Iowa State veterinary medicine student named Howard Hughes Medical Research Fellow

Turnbull in lab

Katherine Turnbull, a third-year veterinary medicine student at Iowa State, will conduct research on septicemia as a Howard Hughes Medical Research Fellow.

AMES, Iowa -- A third-year student in Iowa State University's College of Veterinary Medicine has received a Howard Hughes Medical Institute (HHMI) Medical Research Fellowship.

Katherine Turnbull of Claremont, North Carolina, is one of 79 medical and veterinary students selected to conduct in-depth, mentored biomedical research at top institutions throughout the United States. Each fellow will spend a year pursuing biomedical research at one of 32 academic or nonprofit research institutions.

Turnbull has conducted biomedical research at Iowa State since 2015 under Brian Lee, research assistant professor. During her fellowship, she will conduct research at the University of Michigan that can help hospitals diagnose septicemia in a patient sooner than is currently possible. She will study endothelial cells  — cells that line the insides of blood vessels — to see how they respond to septicemia, which occurs when bacteria enters the blood stream.

"We are looking at the DNA that is being transcribed into proteins in these cells at different times after the bacteria has been introduced into the bloodstream," Turnbull said. "If we can determine what proteins should be present in the blood or what DNA is activated when septicemia starts, we can hopefully find a way of identifying a septicemic patient earlier."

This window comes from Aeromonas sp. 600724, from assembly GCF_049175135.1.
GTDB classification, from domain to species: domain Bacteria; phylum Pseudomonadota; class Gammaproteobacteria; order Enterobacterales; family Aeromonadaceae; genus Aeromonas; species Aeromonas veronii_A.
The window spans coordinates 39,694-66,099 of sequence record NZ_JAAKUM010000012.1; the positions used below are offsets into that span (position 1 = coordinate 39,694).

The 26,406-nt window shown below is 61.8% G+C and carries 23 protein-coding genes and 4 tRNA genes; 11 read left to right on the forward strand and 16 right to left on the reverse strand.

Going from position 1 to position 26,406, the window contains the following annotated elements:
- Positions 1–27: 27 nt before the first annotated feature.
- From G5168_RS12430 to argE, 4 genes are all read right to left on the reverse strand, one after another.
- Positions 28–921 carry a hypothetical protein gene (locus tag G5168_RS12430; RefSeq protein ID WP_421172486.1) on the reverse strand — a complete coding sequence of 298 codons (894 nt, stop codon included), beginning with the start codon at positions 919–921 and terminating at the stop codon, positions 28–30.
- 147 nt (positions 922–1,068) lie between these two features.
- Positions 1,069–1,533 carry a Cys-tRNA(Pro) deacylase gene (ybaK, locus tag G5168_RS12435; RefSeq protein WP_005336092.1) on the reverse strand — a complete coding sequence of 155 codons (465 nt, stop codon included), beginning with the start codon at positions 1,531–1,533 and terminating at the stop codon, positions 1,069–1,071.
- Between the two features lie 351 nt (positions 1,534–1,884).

Launched 28 years ago, the HHMI Med Fellows has helped more than 1,700 medical, veterinary and dental students establish a foothold in the research world. The program makes a multilevel mentoring approach to help incoming fellows get off to a strong start, make new connections, and access a network of support throughout their fellowship year.

"This fellowship means more opportunities in my career and a chance to network with people who are on the cutting edge of scientific research. I am excited to have a chance to work full-time in a research lab to get a sense of what my future as a Ph.D. student would look like," Turnbull said.

Turnbull plans to pursue a career in comparative medicine, using animal models to demonstrate diseases that affect both animals and humans and develop treatments for both. She will complete a residency in pathology and a doctoral program after she graduates from Iowa State.

Turnbull graduated magna cum laude from Western Carolina University in 2013 with bachelor's degrees in chemistry and biology.

HHMI helps advance scientific research and education in the U.S. Its scientists, located across the country and around the world, have made important discoveries that advance both human health and the fundamental understanding of biology.